The sublet scheme has afforded the Kramarchuks a valuable prize: vacancies. “I never get any vacancies; I never even try,” says David Giddens, who owns a building next to Kramarchuks’. “But next door, I know how they are about the tenants. The younger man has said things to me like, ‘You’re not hard enough on your tenants. You don’t really push them a lot.’ It’s what gives landlords a terrible name.”

Last October, Giddens says, he was concerned about a possible rat infestation because the Miliczenko sisters left food for pigeons, squirrels, and stray cats in a yard that adjoins his building. Says Giddens, “The food was spoiling, and people had been seeing rats.”

Tenants and neighbors describe the Miliczenko sisters as “reclusive” and “just really weird.” In another letter filed with the Margeta-Schiro eviction suit, Paul Steinman, who moved from Margeta’s building last year, wrote that the Miliczenkos would ‘throw foul-smelling sticky substances on the stoop outside my door,” attracting ants into his street-level apartment. Law enforcement sources say, during conversations, the Miliczenko sisters make faces at them and stick out their tongues.

Complaints from the Miliczenkos spurred the pending eviction suit against Margeta and Schiro. In court papers, Junior alleges that the Miliczenkos are bothered by the “strong-smelling, offensive, and sometimes suffocating odors” that come from Margeta and Schiro’s apartment when they burn incense.

“There is clearly a conspiratorial relationship between the landlord and the Miliczenkos,” says Maddy Tarnofsky, who is representing Margeta and Schiro. “Mary Miliczenko is the star witness in the eviction case. The Miliczenkos are clearly the landlordhenchmen.”

Miliczenko laughs at the theory, and says when she first complained about Schiro, “The landlord did not take any side at that time. It was after a year when he decided they were damaging his property that he stepped in.”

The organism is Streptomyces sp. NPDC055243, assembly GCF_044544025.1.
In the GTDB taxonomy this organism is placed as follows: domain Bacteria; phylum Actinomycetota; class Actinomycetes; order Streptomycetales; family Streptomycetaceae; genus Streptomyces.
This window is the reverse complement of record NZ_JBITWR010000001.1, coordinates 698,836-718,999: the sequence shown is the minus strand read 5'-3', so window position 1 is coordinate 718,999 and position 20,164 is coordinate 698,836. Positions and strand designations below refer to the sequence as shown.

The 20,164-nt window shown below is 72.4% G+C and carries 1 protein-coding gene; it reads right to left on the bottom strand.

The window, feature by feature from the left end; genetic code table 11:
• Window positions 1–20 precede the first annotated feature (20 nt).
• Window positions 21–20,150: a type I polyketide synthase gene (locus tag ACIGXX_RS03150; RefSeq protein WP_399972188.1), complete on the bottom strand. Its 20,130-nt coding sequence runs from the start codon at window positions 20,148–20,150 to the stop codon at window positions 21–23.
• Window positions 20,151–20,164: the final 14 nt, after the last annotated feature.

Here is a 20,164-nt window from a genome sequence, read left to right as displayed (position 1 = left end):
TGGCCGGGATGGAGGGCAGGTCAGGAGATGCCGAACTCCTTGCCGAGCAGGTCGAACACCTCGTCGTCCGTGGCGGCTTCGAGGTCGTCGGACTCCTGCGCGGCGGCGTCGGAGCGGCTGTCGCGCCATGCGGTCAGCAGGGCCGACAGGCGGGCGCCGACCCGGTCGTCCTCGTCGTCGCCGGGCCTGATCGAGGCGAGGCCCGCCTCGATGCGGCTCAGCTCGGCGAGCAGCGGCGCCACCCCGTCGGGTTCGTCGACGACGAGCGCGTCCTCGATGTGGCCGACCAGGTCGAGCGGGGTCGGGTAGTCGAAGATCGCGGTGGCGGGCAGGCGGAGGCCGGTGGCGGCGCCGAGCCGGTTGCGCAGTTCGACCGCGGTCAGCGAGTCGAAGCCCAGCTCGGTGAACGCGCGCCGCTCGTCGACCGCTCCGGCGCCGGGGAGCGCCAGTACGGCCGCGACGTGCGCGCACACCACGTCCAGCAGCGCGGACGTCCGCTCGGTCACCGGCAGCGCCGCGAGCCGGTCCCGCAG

It was at an October court date in the eviction suit, says Margeta, that Kramarchuk grabbed her by the arm and screamed at her—a move that convinced police to arrest him three days later. According to the D.A.’s criminal complaint, Kramarchuk Sr. shook Margeta, screaming “Give me my money!” But Zenila Realty has returned Margeta’s rent payments each of the past four months.

The D.A.’s charges include three other incidents. On July 21, the landlord confronted Margeta on the street, waving his hands in her face and screaming at her, enraged that she had called building inspectors; when Margeta tried to run, he chased her into oncoming traffic. Kramarchuk repeated the performance the next day, according to the complaint. Two weeks later, the D.A. alleges, Kramarchuk tried to block Margeta as she left the building, shoving her and calling her a bitch, a motherfucker, and a piece of shit.

“The real kicker is that you have a woman who has stayed here for 22 years, when nobody would come near this neighborhood, and now these audaciously greedy bastards want to chase her out,” says Schiro. “It’s amazing. We’re living here, we have a lease, we’re paying our rent and we have to put up with this?”